Band members               Related acts

- Victoria Domalgoski - vocals



- none known




Genre: rock

Rating: ** (2 stars)

Title:  The Secret of the Bloom

Company: San Francisco

Catalog: SD-201

Year: 1970

Country/State: San Francisco, California

Grade (cover/record): VG/VG

Comments: --

Available: 1

GEMM catalog ID: 4465

Price: $12.00

Cost: $66.00


Her name was Victoria Domalgoski (easy to see why she elected to go with her first name) and she somehow caught the attention of Atlantic Records newly formed San Francisco subsidiary.


Her 1970 debut "The Secret of the Bloom" was co-produced by David Rubinson and Fred Catero and features a mix of original material and popular covers.  Musically the set's kind of schizophrenic offering up a mixture of sensitive singer/songwriter material and some pseudo-country flavored numbers.  That mix of styles is probably a reflection of the fact half of the album was recorded in Nashville with the cream of the city's sessions players, while half of it was recorded in San Francisco's Pacific Recording Studios.  Victoria certainly had a decent, if somewhat fragile voice that occasionally recalled a younger Judy Collins, though Collins wasn't nearly as shrill.  (I've also seen a couple of reviews that compare her to Joni Mitchell.)  There's certainly nothing horribly wrong here, but there isn't really anything particularly mesmerizing.  So what's worth hearing?  The set includes one of the earliest Warren Zevon covers I've heard ('Tule's Blues'), while her cover of 'Helplessly Hoping' may be the lamest Stephen Stills cover you'll ever hear.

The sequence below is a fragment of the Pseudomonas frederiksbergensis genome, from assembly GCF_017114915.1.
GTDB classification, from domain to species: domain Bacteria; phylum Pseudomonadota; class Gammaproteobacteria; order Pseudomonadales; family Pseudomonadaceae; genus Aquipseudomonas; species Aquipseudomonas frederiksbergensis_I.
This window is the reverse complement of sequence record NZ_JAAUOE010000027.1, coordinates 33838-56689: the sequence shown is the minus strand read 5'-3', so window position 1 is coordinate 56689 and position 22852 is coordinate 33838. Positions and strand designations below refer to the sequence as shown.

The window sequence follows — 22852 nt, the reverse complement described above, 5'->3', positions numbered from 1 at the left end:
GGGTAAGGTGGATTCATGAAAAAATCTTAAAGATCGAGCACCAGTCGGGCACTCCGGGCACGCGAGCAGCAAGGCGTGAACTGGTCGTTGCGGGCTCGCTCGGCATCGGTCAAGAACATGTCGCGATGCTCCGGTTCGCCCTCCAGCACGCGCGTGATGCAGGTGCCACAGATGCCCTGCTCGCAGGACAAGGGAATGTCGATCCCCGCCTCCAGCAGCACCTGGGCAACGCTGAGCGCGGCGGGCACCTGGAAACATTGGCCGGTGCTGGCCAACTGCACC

"The Secret of the Bloom" track listing:

(side 1)

1.) Tule's Blues   (Warren Zevon) - 4:20

2.) Out In the Country   (Jeffrey Comanor) - 5:30

3.) Time Has a Funny Way   (Paul Wells - Fred Pagel) - 5:04

4.) Secret of the Bloom   (Victoria) - 3:52


(side 2)

1.) New Country Song   (Victoria) - 3:53

2.) Fawn (Fran & Annie's Wedding Night)   (Victoria) - 4:25

3.) Helplessly Hoping   (Stephen Stills) - 4:30

4.) A Famous Myth   (Jeffrey Comanor)  3:55





Genre: rock

Rating: ** (2 stars)

Title:  Victoria

Company: San Francisco

Catalog: SD-206

Year: 1971

Country/State: San Francisco, California

Grade (cover/record): VG/VG

Comments: gatefold sleeve

Available: SOLD

GEMM catalog ID: SOLD

Price: SOLD

Cost: $66.00


1971's cleverly titled "Victoria" was again produced by David Rubinson and Fred Catero.  This time around, singer/songwriter Victoria (Domalgoski) dropped outside covers in favor of focusing on original material.  While sensitive singer/songwriter remains the primary genre, this one's a marginal improvement over the debut.  Her rather shrill voice remains an acquired taste, but this album gets the nod as the better of her two releases, if only due to the fact it featured  an interesting mix of players, including keyboardist Herbie Hancock, bassist David Hayes and guitarist Ron Montrose.  'One Way Road' has kind of an interesting jazzy feel to it, while the somewhat atypical 'We've Got Ways to Keep High' sported a nice Ed Duran guitar solo.  


For those of you who care about stuff like this, novelist Richard Brautigan provided some of the year's lamest liner notes - can only hope the rest of his catalog isn't as dull.  I'm not sure what the relationship was, but Victoria is the woman pictured on the front of Brautigan's 1966 novel "The Abortion: An Historical Novel".


"Victoria" track listing:

(side 1)

1.) One Way Road   (Victoria) - 2:39

2.) Two Doves   (Victoria) - 3:50

3.) Song Cycle - 10:22

     a.) Greenhouse Woman   (Victoria) - 3:00

     b.) Grant Avenue May   (Victoria) - 3:04

     c.) Sweet Baby Man    (Victoria) - 4:18


(side 2)

1.) Now You're Gone   (Victoria) - 3:42

2.) Song About The Sun   (Victoria) - 3:54

3.) Nevasong   (Victoria) - 2:45

4.) We've Got Ways to Keep High   (Victoria) - 6:34




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